- Japan-based pro-NK paper Choson Shinbo reported that NK is aggressively promoting “scientification and integration” of farming, including by holding scientific farming lectures for chiefs of the smallest units in co-op farms across the country early this year.
- SK’s National Human Rights Commission interviewed 100 children born to NK refugees in China. Only 21 of the children lived with their North Korean birth mother and 20 lived with their father only. Another 39 were looked after by grandparents or relatives, and 20 lived in shelters run by evangelical missionaries. The NKHRC believes there are 20,000 to 30,000 children under 19 born in China to NKorean mothers. The main reason for abandonment was because the mother had been repatriated to NK, accounting for 36%. 31% said the family broke down when the mother left the family, mostly to go to SK.
- Obama has signed into law the NKorean Children Welfare Act of 2012. Haggard opinion: “This is an ambitious but complicated agenda, no doubt modified from earlier versions by concerns that some “adoptions” amount to little more than child trafficking. Yet the language clearly shows respect for these concerns. Getting Beijing to buy in is a very long shot. But the legislation will hold the spotlight on the issue and could make real gains with respect to third countries. We are for it.”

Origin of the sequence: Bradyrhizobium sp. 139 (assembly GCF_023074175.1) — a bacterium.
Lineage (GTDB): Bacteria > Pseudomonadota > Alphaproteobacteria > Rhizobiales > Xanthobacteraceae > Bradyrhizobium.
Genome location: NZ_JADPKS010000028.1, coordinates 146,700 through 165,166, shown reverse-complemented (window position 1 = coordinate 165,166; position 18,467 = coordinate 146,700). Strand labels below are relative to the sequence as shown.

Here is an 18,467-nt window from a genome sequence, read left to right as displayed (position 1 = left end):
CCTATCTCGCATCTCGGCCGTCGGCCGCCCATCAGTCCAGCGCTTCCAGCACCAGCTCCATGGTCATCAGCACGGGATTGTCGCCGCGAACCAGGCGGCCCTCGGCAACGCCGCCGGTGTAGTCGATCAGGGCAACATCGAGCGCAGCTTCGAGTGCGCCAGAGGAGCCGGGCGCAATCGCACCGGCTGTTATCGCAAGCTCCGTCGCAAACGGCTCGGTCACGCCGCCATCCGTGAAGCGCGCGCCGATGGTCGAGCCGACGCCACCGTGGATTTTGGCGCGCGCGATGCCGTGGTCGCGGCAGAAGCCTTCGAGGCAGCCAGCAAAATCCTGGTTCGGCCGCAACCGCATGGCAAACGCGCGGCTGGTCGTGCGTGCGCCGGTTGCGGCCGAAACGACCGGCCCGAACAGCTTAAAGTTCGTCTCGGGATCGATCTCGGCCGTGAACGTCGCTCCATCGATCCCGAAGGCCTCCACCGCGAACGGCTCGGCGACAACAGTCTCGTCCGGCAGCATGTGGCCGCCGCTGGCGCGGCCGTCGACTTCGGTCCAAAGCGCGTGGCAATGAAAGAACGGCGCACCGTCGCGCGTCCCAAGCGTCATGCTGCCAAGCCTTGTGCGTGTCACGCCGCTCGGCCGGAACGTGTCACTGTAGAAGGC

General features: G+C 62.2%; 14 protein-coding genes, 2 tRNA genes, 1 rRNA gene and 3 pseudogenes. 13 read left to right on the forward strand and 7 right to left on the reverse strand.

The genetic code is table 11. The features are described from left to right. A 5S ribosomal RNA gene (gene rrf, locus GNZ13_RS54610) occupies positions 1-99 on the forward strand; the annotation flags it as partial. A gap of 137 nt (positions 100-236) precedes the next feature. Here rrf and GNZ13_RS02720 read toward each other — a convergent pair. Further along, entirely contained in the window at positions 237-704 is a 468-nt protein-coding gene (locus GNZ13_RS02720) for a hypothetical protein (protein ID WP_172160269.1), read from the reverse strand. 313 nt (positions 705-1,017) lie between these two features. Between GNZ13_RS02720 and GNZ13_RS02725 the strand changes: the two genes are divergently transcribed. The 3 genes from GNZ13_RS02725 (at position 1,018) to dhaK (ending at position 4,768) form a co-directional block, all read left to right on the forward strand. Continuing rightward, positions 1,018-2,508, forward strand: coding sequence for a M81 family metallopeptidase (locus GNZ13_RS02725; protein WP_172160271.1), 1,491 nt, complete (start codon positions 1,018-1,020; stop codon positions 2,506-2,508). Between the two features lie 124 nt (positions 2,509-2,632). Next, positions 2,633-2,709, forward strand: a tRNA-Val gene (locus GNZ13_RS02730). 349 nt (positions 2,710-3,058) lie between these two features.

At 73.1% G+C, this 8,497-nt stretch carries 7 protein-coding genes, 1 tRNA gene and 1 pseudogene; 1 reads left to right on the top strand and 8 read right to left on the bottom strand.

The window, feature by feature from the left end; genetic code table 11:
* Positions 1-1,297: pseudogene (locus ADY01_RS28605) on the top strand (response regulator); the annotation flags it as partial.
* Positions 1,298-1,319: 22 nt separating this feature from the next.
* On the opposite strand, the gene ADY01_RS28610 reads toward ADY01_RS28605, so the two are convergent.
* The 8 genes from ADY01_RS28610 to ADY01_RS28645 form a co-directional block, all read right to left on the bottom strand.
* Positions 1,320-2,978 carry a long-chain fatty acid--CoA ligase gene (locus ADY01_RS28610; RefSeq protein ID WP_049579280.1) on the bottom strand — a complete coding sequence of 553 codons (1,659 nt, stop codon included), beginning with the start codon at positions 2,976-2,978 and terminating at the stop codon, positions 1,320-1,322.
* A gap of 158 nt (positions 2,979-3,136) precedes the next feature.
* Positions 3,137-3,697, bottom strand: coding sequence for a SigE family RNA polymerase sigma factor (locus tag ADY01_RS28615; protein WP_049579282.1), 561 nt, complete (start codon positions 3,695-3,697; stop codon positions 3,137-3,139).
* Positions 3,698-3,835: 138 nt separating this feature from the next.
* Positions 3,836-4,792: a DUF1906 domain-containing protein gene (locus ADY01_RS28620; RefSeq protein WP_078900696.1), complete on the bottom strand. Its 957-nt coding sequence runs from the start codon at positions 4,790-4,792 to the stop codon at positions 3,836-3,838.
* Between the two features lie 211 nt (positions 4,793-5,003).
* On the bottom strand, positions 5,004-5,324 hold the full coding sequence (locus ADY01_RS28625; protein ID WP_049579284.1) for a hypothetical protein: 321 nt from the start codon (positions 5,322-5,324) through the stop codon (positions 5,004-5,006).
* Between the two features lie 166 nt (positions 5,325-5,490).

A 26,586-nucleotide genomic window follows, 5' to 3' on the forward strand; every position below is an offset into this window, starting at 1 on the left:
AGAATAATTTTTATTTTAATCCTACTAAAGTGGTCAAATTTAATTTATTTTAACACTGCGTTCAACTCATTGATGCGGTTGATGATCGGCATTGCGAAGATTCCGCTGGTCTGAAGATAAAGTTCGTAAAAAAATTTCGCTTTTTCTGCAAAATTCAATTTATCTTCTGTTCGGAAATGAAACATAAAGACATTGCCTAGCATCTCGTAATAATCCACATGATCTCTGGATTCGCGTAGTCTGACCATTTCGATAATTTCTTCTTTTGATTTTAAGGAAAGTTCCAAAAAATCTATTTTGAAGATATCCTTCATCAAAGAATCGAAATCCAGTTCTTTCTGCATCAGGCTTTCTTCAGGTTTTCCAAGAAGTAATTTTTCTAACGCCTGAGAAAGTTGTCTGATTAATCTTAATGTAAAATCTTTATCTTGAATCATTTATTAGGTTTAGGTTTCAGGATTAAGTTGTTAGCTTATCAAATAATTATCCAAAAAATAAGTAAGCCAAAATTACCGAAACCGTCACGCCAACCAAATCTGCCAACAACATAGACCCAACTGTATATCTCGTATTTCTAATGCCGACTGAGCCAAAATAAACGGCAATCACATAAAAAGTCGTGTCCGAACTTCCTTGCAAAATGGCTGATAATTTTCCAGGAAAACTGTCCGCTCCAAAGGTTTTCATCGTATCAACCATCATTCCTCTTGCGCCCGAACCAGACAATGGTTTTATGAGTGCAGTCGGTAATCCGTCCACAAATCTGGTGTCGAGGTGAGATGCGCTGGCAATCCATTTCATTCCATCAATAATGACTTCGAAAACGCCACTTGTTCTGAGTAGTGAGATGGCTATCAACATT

- SK’s NIS detained a defector on suspicion of giving PY information on 10,000 fellow defectors living in Seoul. According to the NIS, over the last 5 years 11 defectors have been arrested as ‘disguised spies’, but this is the first time a defector-turned-official has been arrested for espionage. The suspect is denying the allegation. The case has been used to raise criticism of the govt’s “naive way” of dealing with defector issues and its intelligence capabilities.
- NKEconWatch flagged new satellite imagery which shows the addition of a new area next to Camp 14 which bears striking similarity to other known prison camps, built sometime between Dec 2006 and Sep 2011. A ROKG intelligence official told the Chosun Ilbo that it is not clear whether it is an extension of the existing camp or an entirely new camp.
- A UN working group has concluded that the families of two prominent N Korean defectors (Kang Chol-hwan and Shin Dong-hyuk) are being held in gulags in the North and will urge the regime to treat them humanely.
- Opens Doors USA reported the deaths of two NKorean Christians, revealing that one was shot while he was leaving for Bible training in China, and that another one died in a labor camp in North Korea.
- Navi Pillay, UN High Commissioner for Human Rights: “I am… concerned that, at the international level, the spotlight is almost exclusively focused on DPRK’s nuclear programme and rocket launches. While these, of course, are issues of enormous importance, they should not be allowed to overshadow the deplorable human rights situation in DPRK, which in one way or another affects almost the entire population and has no parallel anywhere else in the world… because of the enduring gravity of the situation, I believe an in-depth inquiry into one of the worst – but least understood and reported – human rights situations in the world is not only fully justified, but long overdue.”
INTERNATIONAL POLITICS & SECURITY